Alberta election watchdog to continue naming people sanctioned for wrongdoing

Glen Resler takes over, after predecessor fined UCP members for fundraising violations and got fired

Alberta Premier Jason Kenney speaks at the Rural Municipalities of Alberta conference in Edmonton Alta, on Friday November 15, 2019. THE CANADIAN PRESS/Jason Franson

Alberta’s chief electoral officer has reversed course and will be posting the names of people and organizations fined or sanctioned for breaking elections laws.

The news comes a day after the Globe and Mail reported that chief electoral officer Glen Resler, following past practice, would not be naming violators as he takes over the files and responsibilities of fired election commissioner Lorne Gibson.

“In our review of this matter, we have determined that for all investigations disclosure will include all components found in the former election commissioner’s disclosure, including the names of individuals,” Pamela Renwick, spokeswoman for Resler, said in a statement Thursday.

Renwick said the office will be reposting findings and decisions made by Gibson and will continue doing so in future cases.

“All investigations staff are continuing in their roles and investigation work is continuing uninterrupted,” wrote Renwick.

Opposition NDP Leader Rachel Notley said it’s good news that the names and sanctions will still be released, but added it speaks to a broader concern as Resler takes over Gibson’s job.

The United Conservative Party government passed legislation last week that fired Gibson and moved his staff to Resler’s office.

The NDP have argued that Premier Jason Kenney abused power in firing Gibson, who was investigating the UCP and had levelled more than $200,000 in fines to party members for fundraising violations tied to the 2017 leadership race won by Kenney.

Notley said the reason her NDP government created a dedicated elections investigator in 2018 was because it’s difficult for any quasi-judicial body, such as the chief electoral officer, to focus on advising, facilitating and administering rules while simultaneously trying to investigate and sanction.

That problem is compounded in the modern age, she said, as schemes to skirt election rules become more widespread and sophisticated.

“When you’re a facilitator and adviser it becomes very difficult to then become an investigator and enforcer,” said Notley.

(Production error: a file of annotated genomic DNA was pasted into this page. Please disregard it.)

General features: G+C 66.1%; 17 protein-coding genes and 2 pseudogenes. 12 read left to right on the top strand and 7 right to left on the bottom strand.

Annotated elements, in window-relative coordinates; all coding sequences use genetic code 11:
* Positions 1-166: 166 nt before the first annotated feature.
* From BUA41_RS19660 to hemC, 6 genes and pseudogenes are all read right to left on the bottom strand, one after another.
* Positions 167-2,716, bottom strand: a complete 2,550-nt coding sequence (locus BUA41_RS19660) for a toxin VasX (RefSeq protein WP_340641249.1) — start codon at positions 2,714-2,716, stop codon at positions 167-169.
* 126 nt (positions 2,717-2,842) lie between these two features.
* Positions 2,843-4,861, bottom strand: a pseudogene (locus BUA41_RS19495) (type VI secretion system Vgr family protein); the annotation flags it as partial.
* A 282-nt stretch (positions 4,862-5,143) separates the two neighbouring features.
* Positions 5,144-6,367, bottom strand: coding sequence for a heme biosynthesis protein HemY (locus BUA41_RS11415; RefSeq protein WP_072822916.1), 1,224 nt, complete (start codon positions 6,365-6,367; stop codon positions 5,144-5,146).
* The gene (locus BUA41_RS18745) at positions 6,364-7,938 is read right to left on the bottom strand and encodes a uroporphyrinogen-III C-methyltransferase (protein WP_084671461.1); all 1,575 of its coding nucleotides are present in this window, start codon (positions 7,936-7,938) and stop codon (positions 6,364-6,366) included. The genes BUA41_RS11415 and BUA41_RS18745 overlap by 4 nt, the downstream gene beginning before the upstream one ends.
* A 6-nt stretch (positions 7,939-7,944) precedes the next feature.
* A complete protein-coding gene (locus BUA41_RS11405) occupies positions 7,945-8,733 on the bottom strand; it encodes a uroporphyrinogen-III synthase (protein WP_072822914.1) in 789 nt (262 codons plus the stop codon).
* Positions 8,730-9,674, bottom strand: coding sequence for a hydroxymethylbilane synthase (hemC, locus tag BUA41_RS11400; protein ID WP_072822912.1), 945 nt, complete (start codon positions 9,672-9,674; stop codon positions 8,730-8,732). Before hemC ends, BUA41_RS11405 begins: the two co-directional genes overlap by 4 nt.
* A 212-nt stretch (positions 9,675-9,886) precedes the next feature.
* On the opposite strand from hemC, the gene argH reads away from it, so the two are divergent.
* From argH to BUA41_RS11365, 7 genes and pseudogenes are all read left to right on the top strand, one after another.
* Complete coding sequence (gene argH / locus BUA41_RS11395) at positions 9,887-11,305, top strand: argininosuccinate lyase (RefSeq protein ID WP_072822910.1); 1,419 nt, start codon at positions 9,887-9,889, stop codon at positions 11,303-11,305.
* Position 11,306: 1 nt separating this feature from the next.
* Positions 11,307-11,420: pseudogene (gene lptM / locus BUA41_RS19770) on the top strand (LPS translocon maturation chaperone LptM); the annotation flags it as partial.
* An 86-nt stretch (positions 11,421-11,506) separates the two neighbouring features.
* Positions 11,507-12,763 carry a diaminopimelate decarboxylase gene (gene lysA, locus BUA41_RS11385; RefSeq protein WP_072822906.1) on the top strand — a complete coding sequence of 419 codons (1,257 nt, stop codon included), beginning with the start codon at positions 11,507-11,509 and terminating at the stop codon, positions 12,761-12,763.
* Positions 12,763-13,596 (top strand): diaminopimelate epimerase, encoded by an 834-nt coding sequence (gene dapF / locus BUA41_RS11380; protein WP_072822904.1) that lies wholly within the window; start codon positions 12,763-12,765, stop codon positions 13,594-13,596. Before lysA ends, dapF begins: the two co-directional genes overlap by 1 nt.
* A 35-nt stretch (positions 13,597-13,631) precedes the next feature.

That dual mindset was reflected in the chief electoral officer previously not naming rule violators, she added.

“It’s evidence of a culture that, separate and apart from anything else, could likely temper the vigilance and the tenacity of investigators and enforcement players within the (reunited) chief electoral office.”

Notley also suggested that Gibson’s firing is having a chilling effect on investigators.

Gibson’s dismissal was part of an omnibus bill on reforming agencies, boards and commissions. The bill moved his job and five staff positions to Resler’s office, but specified that Gibson’s contract would be terminated.

The bill was introduced, debated and signed into law at breakneck speed while Kenney was on a trade mission in Texas.

Kenney has said the bill was apolitical. He noted that all investigations are continuing and that splitting the two positions was inefficient and a waste of money.

Dean Bennett, The Canadian Press

Get local stories you won't find anywhere else right to your inbox.
Sign up here

Just Posted

Update: Possible drowning at Pigeon Lake involved man and woman from Edmonton

Bodies recovered from Pigeon Lake’s northeastern shores.

RCMP investigate possible drowning at Pigeon Lake; Man and woman found dead on shore

Bodies recovered from Pigeon Lake’s northeastern shores.

134 new cases of COVID-19 on Friday

First day over 100 cases since July 31

RCMP Major Crimes Unit lay Manslaughter charge against youth

The RCMP Major Crimes Unit have laid a manslaughter charge against a 13-year-old boy from Maskwacis.

City of Wetaskiwin back to zero active cases

The City of Wetaskiwin currently has zero active cases once again.

QUIZ: Do you know the truth?

In what has been described as a post-truth era, how much do you know about truth and lies?

Collapse of Nunavut ice shelf ‘like losing a good friend:’ glaciologist

The ice shelf on the northwestern edge of Ellesmere Island has shrunk 43 per cent

13-year-old charged in death of boy, 10 in Maskwacis

The RCMP Major Crimes Unit have laid a manslaughter charge against a 13-year-old boy from Maskwacis.

‘Caught up in the frenzy:’ Oilers 50/50 draw breaking ticket sale records

Previous record was held by Toronto Raptors fans when a 50/50 raffle reached $2 million

Alberta jury trials to resume next month at offsite locations due to COVID-19

About 12 locations across Alberta may host the trials in halls, hotels and community centres

Alberta school curriculum to focus on basics, keep out political bias: minister

NDP education critic says the kindergarten to Grade 4 changes should have been implemented a year ago

Statistics Canada says country gained 419,000 jobs in July

National unemployment rate was 10.9 per cent in July, down from the 12.3 per cent recorded in June

Canada plans $3.6 billion in retaliatory tariffs on U.S. in aluminium dispute

The new Canada-United States-Mexico Agreement that replaced NAFTA went into force on July 1

Walmart to make face masks mandatory for customers across Canada

Requirement goes into effect on Wednesday, Aug. 12 across Canada

Most Read